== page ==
lastly, we are going to want to connect the positive output of our power supply to the VIN pin on our Arduino and the ground output to ground on the Arduino.
Step 4: MOSwhat?
So when we think about turning on and off an LED using a microcontroller it seems pretty basic, all we do is making the pin its plugged into HIGH or LOW but things get a little more complicated when we want to power a bigger load like a 12 volt LED strip and so to achieve this we need the help of a MOSFET.
A MOSFET is really just a switch that can be turned on and off by a computer, you’ll see that it has 3 pins, the first one is Gate, second is Drain and third is Source. When gate is made HIGH by a microcontroller it connects drain and source allowing the current to flow however when gate is LOW it breaks this connection stopping the flow of current, this allows our microcontroller to control these high power components without having to supply power to them.
So let’s get to the wiring, we are going to need 15 N-channel MOSFETs (your stairs may need a different amount), 14 for the step lights and one to turn off the lasers when its daytime (this is also why we have an extra light sensor). We are then going to solder the ground connection of each LED strip to the middle pin (drain) of a MOSFET when this is done you should have the same amount of MOSFETs as you do steps, in my case, it’s 14. Now we need to solder the negative input from the buck converter to the middle pin of the last MOSFET.
Now we need to solder the source pin on all the MOSFETs together, this creates a common ground which we can then connect to the ground output of our power supply and then lastly we need to connect gate on the MOSFET to the digital pin on our microcontroller, the MOSFET of the first light gets connected to pin 32, the second to pin 33, third 34 all the way to the last light MOSFET which gets connected to pin 45 and then the MOSFET controlling the lasers gets connected to pin 46, all of this will become more clear when we talk about the code in the next step.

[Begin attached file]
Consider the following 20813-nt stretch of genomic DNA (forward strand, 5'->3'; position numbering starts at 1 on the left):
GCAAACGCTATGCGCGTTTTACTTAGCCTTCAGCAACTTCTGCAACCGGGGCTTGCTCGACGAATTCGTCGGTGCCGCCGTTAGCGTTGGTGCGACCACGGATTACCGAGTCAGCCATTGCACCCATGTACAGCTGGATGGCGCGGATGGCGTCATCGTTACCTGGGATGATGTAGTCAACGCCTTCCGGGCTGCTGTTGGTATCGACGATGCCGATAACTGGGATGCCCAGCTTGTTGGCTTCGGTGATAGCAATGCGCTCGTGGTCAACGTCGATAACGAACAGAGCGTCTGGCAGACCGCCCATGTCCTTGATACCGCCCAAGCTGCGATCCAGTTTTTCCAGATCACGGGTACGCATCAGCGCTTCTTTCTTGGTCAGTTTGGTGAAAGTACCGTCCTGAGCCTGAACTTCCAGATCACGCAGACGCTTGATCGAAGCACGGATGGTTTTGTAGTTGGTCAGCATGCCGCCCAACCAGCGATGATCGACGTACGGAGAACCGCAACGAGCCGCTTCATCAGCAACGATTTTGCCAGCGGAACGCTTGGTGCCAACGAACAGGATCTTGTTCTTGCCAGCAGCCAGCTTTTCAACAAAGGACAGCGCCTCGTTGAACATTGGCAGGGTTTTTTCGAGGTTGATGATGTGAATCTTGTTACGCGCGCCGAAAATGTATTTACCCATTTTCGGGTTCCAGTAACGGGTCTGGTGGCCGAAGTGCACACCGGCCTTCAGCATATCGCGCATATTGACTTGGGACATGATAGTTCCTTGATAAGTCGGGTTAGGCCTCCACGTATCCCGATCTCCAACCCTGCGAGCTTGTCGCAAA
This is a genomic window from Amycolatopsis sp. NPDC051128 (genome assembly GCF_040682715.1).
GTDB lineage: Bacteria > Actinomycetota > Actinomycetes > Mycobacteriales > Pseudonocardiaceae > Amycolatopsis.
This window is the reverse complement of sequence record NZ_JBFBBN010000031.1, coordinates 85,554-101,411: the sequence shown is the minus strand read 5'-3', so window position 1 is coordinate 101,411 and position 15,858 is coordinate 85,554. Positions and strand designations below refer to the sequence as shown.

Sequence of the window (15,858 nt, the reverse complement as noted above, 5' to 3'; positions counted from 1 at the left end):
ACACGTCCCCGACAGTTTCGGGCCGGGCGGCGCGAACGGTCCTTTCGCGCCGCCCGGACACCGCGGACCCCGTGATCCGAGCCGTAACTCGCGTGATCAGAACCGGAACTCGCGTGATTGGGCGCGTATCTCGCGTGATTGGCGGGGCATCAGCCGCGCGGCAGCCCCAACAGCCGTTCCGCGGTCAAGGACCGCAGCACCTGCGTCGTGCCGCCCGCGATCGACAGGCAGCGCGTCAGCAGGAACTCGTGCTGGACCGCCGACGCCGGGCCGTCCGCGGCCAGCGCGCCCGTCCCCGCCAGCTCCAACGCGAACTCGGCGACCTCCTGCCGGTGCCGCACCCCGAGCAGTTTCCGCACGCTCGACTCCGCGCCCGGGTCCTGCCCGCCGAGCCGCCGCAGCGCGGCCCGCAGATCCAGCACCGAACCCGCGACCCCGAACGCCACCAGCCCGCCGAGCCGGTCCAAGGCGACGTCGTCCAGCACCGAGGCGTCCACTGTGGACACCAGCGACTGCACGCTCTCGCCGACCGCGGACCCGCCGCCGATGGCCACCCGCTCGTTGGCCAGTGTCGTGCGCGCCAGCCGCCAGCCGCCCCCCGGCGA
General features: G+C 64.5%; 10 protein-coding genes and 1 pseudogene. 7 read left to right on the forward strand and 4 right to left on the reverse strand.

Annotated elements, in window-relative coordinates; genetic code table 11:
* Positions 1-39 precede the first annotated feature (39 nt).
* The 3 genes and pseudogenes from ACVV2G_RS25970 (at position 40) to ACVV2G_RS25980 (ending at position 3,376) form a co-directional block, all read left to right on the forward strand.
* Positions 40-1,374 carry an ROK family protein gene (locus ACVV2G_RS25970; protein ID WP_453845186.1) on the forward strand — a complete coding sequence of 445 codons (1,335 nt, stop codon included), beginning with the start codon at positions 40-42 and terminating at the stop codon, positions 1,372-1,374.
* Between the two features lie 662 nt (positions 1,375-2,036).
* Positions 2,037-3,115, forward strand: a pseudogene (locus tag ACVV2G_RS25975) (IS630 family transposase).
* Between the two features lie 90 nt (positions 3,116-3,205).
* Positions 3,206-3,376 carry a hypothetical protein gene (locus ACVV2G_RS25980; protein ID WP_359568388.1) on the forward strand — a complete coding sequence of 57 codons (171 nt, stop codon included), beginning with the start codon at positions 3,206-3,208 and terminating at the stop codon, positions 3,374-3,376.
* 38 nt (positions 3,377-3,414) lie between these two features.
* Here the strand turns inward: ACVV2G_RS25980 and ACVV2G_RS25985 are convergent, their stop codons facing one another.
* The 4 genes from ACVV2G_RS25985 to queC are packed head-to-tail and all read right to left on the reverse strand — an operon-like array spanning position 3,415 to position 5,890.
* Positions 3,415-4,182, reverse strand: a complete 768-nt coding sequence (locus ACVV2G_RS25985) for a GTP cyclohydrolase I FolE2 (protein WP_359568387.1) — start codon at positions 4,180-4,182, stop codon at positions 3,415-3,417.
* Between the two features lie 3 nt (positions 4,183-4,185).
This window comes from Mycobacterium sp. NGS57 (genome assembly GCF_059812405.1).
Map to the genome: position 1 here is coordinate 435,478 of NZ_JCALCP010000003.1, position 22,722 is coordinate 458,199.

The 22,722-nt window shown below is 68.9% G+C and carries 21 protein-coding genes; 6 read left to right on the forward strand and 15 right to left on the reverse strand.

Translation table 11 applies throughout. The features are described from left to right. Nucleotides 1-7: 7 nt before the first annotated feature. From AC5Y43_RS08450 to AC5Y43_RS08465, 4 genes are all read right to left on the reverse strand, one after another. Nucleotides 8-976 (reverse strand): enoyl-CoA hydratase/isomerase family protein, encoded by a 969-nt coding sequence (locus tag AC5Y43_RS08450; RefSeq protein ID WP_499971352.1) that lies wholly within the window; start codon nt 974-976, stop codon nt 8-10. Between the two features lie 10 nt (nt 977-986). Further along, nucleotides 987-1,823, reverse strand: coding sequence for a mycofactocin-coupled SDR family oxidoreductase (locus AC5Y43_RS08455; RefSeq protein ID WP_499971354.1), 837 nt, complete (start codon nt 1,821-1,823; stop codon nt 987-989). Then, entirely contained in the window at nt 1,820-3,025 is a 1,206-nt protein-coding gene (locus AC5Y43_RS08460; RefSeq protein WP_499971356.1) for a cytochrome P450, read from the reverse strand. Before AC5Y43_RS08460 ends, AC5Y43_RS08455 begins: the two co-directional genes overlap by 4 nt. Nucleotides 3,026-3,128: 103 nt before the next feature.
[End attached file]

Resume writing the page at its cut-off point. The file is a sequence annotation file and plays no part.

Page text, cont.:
Step 5: Code
The code can be found below but let’s just take a second to see how it works so that you can adapt it to work with the number of steps you have.
So the first thing we see is the void setup, we are just stating that pins 32 to 47 will act out outputs turning the MOSFETs on an off, now if you have more steps be sure to add more outputs and if you have less remove some just make sure to keep the laser’s output so we can turn them off during the day.
Next, you’ll see the void loop which is where the beef of the code is, the first thing we see is that analog pins A0 to A14 are reading data from the light sensors, like before if you have more steps you need to copy and paste some of this or if you have less you’re going to need to delete some.
Which brings us to our most important part of the code, the if statements. The first if statement states that if the value sent back from our light sensor in charge of checking if its night or day is below 220 to turn on the laser or if not to turn off the lasers. Then the second one (which is almost the same as all the following ones) states that if the light sensor from that step AND the day and night sensor both send back a low-value indicating that the light has been broken to turn on the MOSFET controlling the light for the step you’re on, the step in front of you and the step behind you. Now if you have more steps you need to copy and paste these if statements and add the correct pins to it and if you have fewer steps you can just delete the if statements of the steps you don’t need.
This does get a little complicated so if you have any issues what so every ill be happy to answer them in the comments or in private messages.
Source: Motion Activated Stairs